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Old September 7th, 2011, 11:14 PM   #1
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To Charge or Not To Charge?

I made a 34s commercial for a concert and my client asked me to convert to a 30s spot for TV. It wasn't very time consuming to convert because I designed the video to easily adjust down in time knowing that it might end up as a TVC. Besides driving to my studio one night (45mins each way - $15 gas & tolls round trip), it only took a couple hours including the rendered MPEG2 for uploading.

Should I charge this client for my time or not? If it matters, its a college/university and I don't see much more work down the road from them; although, my biz partner works with them as a consultant and is trying to get their advertising budget increased.
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Old September 8th, 2011, 01:56 AM   #2
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Re: To Charge or Not To Charge?

They asked for it to be done? Charge. Definitely.

Otherwise you are paying for the privilege of teaching them to view you and your business in the wrong manner.

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Old September 8th, 2011, 06:25 AM   #3
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Re: To Charge or Not To Charge?

Why would you not charge them?

Our time and efforts have value.
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Old September 8th, 2011, 12:25 PM   #4
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Re: To Charge or Not To Charge?

Quote:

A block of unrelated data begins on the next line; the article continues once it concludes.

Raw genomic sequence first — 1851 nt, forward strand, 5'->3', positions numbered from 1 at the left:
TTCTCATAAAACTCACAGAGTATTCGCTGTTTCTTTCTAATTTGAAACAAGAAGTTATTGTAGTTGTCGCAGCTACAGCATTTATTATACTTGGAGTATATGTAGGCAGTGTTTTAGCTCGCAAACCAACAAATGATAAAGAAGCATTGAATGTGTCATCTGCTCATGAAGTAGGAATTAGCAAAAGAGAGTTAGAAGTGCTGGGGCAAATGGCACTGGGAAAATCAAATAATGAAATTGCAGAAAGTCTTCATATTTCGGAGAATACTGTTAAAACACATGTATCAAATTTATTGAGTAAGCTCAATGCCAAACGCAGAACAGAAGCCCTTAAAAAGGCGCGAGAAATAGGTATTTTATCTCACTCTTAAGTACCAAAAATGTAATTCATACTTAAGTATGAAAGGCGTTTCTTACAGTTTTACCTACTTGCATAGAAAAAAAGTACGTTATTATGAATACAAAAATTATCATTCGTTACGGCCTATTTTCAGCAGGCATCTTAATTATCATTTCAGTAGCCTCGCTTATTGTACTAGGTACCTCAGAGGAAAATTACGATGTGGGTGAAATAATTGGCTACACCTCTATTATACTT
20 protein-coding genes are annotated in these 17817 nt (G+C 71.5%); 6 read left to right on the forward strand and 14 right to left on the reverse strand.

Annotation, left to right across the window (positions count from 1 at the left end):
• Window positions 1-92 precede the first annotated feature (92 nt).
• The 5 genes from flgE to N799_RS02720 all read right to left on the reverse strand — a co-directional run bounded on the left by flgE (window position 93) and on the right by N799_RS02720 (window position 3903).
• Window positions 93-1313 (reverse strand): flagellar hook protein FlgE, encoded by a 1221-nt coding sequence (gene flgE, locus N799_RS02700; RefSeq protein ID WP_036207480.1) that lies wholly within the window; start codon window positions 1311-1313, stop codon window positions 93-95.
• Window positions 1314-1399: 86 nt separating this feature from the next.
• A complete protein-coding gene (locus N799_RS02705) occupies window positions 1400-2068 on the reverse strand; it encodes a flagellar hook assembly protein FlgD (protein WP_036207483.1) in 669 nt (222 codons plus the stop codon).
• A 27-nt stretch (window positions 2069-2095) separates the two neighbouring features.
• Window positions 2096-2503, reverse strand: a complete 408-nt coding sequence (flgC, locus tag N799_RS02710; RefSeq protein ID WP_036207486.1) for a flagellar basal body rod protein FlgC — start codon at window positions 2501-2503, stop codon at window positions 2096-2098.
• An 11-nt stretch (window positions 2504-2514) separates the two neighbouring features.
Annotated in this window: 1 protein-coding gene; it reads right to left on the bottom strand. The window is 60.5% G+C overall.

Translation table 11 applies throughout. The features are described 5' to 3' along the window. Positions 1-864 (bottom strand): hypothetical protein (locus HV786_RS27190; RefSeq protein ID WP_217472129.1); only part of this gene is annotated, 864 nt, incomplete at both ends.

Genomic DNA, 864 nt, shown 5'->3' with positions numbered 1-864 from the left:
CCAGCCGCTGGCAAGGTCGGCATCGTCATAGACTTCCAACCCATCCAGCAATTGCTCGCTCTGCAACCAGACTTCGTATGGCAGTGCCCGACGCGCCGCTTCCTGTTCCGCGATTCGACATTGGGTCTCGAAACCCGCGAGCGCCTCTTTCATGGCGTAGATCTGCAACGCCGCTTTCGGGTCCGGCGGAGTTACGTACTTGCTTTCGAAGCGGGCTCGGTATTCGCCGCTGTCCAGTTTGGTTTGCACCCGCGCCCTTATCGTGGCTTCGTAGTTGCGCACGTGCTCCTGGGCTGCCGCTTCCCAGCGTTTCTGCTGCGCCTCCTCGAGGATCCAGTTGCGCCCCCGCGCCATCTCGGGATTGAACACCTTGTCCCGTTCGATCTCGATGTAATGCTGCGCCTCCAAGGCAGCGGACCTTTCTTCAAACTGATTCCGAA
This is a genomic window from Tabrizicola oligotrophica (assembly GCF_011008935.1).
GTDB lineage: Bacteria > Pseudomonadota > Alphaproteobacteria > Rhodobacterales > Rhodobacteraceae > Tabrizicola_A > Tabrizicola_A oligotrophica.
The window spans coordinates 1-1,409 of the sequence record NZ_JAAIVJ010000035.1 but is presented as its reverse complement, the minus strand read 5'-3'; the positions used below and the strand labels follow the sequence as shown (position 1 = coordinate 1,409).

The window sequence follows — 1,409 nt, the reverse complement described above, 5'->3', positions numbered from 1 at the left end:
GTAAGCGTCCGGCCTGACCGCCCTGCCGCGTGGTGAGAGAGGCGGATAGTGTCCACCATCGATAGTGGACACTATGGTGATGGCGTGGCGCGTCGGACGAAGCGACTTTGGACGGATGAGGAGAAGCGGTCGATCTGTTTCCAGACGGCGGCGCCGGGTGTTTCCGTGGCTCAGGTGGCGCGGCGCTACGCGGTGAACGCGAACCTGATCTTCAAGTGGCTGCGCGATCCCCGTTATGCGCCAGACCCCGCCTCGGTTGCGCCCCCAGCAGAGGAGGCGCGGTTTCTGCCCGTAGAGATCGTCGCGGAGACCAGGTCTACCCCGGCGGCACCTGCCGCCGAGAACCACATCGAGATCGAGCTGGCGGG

Originally Posted by Steve Kalle View Post
If it matters, its a college/university and I don't see much more work down the road from them; although, my biz partner works with them as a consultant and is trying to get their advertising budget increased.
One hand giveth, the other taketh away...

Does your business partner have an opinion?

Normally I'd say "charge" because it was work done, and because you assume little or no additional work would come from them, conventional wisdom seems to say the same.

Now lets be business folk here for a second... unless there was a DRASTIC time limitation on the delivery, you can't in good conscience charge for travel time to your studio, much as you can't write off mileage to and from your place of business under normal circumstances. Which leaves you with your labour. These days I charge a set-up fee for export renders instead of charging by render time. What does your business do? If the invoice would be for $50, send them one for the amount and mark it "no charge" so they see a value associated. If you charge for rendering (say $75 per hour and it took 2 hours), figure out if the cash potential outweighs the PERCEIVED damage to your business partner's bid.

My 2 cents.
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Old September 8th, 2011, 03:18 PM   #5
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Re: To Charge or Not To Charge?

Does your plumber charge to come to your house jiggle the handle on your toilet and say it was a stuck chain? Charge them a reasonable amount for your time, hardware, software & experience.
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Old October 13th, 2011, 02:52 PM   #6
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Re: To Charge or Not To Charge?

Charge. Always Charge.
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Old October 13th, 2011, 10:35 PM   #7
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Re: To Charge or Not To Charge?